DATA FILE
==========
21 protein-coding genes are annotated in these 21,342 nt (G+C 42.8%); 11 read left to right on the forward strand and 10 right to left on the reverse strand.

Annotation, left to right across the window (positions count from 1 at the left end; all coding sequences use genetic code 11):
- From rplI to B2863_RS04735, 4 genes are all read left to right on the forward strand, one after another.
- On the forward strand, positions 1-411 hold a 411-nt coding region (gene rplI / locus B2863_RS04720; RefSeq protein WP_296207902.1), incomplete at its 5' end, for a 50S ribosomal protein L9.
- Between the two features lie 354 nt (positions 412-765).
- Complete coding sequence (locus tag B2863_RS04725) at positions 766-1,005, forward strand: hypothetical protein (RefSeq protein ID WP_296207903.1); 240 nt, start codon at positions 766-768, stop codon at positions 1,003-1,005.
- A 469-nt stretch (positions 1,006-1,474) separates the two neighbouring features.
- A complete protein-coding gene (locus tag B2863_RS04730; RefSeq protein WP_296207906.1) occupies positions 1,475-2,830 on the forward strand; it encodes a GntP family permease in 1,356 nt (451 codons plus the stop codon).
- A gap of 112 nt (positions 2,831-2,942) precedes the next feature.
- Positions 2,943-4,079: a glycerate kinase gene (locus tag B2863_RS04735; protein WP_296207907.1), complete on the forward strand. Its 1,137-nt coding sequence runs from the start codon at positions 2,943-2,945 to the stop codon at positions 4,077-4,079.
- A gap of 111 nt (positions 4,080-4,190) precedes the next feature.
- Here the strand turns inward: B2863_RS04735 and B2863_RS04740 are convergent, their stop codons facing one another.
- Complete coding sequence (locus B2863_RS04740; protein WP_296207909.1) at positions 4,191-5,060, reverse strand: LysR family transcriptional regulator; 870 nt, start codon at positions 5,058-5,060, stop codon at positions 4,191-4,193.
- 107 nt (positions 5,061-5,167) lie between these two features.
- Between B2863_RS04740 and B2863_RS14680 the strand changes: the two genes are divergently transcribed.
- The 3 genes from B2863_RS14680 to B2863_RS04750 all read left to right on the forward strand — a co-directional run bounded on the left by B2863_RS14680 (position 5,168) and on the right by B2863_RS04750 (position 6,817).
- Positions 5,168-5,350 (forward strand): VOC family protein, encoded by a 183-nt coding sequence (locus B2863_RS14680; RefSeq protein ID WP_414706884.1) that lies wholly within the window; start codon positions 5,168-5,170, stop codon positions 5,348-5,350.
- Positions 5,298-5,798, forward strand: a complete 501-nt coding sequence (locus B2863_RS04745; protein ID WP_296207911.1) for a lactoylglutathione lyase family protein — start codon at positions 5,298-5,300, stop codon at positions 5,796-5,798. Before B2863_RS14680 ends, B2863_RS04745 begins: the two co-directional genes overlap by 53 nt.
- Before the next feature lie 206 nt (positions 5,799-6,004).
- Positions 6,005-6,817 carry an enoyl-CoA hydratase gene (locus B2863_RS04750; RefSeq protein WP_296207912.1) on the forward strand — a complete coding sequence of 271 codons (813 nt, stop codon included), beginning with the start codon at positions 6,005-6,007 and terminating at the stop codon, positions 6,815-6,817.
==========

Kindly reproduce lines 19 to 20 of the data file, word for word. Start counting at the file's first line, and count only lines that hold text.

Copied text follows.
- Before the next feature lie 206 nt (positions 5,799-6,004).
- Positions 6,005-6,817 carry an enoyl-CoA hydratase gene (locus B2863_RS04750; RefSeq protein WP_296207912.1) on the forward strand — a complete coding sequence of 271 codons (813 nt, stop codon included), beginning with the start codon at positions 6,005-6,007 and terminating at the stop codon, positions 6,815-6,817.